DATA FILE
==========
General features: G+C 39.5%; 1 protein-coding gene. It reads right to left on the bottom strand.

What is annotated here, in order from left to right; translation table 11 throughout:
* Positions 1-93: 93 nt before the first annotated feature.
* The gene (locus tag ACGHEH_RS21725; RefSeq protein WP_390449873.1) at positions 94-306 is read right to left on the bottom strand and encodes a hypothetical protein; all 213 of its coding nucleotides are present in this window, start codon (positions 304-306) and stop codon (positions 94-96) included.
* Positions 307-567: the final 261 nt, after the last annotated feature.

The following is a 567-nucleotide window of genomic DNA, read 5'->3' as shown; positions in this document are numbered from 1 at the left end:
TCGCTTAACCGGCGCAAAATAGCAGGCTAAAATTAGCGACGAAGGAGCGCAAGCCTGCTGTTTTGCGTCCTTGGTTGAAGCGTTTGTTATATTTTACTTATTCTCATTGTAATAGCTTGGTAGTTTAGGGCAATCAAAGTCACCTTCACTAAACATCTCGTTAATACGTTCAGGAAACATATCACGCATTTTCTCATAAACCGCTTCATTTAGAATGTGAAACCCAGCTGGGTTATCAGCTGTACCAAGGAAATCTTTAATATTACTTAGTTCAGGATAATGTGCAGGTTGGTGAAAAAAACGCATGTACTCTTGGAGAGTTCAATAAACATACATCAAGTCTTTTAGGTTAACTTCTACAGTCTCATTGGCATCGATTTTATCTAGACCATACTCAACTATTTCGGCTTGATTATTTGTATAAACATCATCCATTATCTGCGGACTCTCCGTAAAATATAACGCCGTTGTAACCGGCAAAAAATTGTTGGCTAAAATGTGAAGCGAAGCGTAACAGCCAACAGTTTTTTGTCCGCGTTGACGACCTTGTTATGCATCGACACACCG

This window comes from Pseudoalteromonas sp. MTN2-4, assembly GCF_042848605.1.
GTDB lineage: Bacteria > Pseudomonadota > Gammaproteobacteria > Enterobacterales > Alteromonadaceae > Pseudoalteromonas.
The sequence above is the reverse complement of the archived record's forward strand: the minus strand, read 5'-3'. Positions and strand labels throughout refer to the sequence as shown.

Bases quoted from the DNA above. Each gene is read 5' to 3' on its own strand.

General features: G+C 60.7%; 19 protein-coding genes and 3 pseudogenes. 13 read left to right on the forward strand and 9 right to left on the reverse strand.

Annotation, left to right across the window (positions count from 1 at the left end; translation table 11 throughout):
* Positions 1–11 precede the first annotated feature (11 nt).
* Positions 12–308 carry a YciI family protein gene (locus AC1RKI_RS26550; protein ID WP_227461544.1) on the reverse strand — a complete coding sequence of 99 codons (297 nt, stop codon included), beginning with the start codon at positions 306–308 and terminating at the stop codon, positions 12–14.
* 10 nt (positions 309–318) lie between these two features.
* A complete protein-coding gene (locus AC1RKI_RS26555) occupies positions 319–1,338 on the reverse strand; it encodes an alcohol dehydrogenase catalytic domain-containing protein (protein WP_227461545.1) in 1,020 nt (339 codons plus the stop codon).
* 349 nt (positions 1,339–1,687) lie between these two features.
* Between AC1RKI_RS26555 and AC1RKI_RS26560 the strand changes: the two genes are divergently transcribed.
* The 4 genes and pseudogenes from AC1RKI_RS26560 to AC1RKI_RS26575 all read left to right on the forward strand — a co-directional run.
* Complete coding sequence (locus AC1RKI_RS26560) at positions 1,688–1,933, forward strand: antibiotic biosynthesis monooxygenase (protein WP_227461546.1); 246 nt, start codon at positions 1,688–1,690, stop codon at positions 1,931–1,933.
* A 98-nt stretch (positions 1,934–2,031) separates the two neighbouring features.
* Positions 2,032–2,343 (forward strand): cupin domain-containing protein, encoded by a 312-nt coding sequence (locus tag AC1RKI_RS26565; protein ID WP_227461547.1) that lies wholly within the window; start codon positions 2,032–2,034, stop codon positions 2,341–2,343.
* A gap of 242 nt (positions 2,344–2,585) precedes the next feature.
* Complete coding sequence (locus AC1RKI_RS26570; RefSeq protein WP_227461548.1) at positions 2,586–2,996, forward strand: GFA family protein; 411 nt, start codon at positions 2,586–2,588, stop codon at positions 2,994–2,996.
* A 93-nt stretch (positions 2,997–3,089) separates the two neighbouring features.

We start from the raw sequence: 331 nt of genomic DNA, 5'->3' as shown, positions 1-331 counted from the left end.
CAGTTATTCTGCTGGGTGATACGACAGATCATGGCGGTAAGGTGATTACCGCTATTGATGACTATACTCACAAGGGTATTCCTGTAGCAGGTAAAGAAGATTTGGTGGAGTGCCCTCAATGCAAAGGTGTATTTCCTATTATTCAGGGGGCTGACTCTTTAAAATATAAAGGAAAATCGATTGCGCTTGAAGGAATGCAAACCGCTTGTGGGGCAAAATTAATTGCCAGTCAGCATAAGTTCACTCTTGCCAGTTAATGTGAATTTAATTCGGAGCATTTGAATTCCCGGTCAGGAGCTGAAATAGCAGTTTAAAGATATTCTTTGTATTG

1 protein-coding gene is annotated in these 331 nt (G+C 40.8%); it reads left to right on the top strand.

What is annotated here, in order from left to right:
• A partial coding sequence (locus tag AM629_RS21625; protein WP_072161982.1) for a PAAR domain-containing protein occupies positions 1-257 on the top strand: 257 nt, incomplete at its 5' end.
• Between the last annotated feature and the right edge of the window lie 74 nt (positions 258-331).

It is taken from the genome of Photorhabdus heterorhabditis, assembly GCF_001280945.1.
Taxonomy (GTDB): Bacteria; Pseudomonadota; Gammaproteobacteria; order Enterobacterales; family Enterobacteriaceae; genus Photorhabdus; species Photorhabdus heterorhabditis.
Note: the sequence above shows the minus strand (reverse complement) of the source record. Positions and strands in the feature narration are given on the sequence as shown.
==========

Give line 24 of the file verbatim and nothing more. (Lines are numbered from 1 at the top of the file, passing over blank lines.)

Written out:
* A gap of 242 nt (positions 2,344–2,585) precedes the next feature.